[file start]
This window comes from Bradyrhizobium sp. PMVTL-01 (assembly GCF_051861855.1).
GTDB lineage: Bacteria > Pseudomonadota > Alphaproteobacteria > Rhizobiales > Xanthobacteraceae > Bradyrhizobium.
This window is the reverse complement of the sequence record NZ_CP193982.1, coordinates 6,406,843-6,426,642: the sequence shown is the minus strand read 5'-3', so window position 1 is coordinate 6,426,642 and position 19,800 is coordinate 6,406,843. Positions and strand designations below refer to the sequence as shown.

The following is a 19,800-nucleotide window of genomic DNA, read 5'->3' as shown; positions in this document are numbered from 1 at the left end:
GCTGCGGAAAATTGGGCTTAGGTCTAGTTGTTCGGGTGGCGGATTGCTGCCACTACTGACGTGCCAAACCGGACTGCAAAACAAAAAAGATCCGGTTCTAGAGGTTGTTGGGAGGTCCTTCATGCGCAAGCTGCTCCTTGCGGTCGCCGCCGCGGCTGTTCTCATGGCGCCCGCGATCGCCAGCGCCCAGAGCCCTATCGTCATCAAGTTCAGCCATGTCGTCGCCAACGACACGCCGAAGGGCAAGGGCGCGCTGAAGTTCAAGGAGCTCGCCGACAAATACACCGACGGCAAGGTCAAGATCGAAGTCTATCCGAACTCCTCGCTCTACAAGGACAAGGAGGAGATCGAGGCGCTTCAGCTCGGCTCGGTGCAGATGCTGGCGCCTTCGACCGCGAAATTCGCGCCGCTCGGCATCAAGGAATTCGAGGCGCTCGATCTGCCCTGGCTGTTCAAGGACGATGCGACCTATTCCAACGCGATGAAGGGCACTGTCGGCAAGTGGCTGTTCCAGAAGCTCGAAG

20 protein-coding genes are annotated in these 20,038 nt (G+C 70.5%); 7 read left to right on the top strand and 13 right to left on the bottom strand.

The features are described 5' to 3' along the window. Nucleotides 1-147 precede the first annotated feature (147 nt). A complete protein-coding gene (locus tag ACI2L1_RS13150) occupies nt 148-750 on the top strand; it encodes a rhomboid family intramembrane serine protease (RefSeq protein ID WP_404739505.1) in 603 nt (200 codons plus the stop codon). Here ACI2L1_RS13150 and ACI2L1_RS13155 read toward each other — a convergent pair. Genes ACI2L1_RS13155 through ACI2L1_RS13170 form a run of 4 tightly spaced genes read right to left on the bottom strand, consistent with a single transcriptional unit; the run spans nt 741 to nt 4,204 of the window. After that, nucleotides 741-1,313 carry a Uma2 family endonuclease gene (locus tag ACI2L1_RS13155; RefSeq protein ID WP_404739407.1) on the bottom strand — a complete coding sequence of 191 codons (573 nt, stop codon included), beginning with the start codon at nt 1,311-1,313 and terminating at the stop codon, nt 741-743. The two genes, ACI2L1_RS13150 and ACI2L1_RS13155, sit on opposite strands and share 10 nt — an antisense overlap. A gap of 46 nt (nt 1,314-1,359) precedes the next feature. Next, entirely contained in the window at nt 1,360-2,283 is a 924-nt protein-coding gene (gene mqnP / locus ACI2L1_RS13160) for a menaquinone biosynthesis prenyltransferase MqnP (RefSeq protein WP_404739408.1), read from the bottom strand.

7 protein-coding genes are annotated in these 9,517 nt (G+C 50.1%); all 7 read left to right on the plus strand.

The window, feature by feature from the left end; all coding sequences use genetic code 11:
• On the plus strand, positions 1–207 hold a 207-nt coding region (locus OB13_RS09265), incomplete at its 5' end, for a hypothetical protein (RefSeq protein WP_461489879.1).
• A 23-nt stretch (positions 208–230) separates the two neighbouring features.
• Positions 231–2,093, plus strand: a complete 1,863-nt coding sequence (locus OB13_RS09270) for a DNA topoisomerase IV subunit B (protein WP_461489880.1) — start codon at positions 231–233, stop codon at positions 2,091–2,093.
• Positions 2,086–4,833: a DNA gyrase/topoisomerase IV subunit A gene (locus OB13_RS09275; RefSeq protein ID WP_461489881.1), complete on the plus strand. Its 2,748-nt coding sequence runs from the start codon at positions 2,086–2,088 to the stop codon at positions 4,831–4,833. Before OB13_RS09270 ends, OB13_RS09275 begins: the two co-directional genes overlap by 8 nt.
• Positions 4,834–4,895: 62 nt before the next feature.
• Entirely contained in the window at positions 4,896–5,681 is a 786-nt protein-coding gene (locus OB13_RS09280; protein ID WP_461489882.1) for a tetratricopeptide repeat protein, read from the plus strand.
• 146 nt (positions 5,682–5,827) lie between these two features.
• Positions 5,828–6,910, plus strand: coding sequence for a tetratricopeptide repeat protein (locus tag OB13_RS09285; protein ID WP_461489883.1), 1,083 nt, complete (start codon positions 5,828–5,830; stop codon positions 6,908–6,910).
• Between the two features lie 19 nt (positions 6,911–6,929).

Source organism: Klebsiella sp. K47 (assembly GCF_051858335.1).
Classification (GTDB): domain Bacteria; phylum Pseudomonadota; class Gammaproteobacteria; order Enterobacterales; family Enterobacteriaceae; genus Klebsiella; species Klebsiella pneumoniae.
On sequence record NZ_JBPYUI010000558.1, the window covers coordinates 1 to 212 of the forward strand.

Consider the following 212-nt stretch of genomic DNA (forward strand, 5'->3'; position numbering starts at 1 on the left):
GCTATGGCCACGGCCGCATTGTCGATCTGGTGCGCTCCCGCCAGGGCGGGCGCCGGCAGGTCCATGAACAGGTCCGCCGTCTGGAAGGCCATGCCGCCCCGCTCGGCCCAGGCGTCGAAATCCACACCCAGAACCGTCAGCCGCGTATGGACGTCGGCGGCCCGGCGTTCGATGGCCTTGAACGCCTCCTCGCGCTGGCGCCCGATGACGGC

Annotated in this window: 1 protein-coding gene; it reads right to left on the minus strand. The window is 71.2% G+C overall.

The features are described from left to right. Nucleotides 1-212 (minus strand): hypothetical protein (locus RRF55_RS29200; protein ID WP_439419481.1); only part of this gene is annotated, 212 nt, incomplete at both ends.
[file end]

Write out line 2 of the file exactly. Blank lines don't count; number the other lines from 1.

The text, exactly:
GTDB lineage: Bacteria > Pseudomonadota > Alphaproteobacteria > Rhizobiales > Xanthobacteraceae > Bradyrhizobium.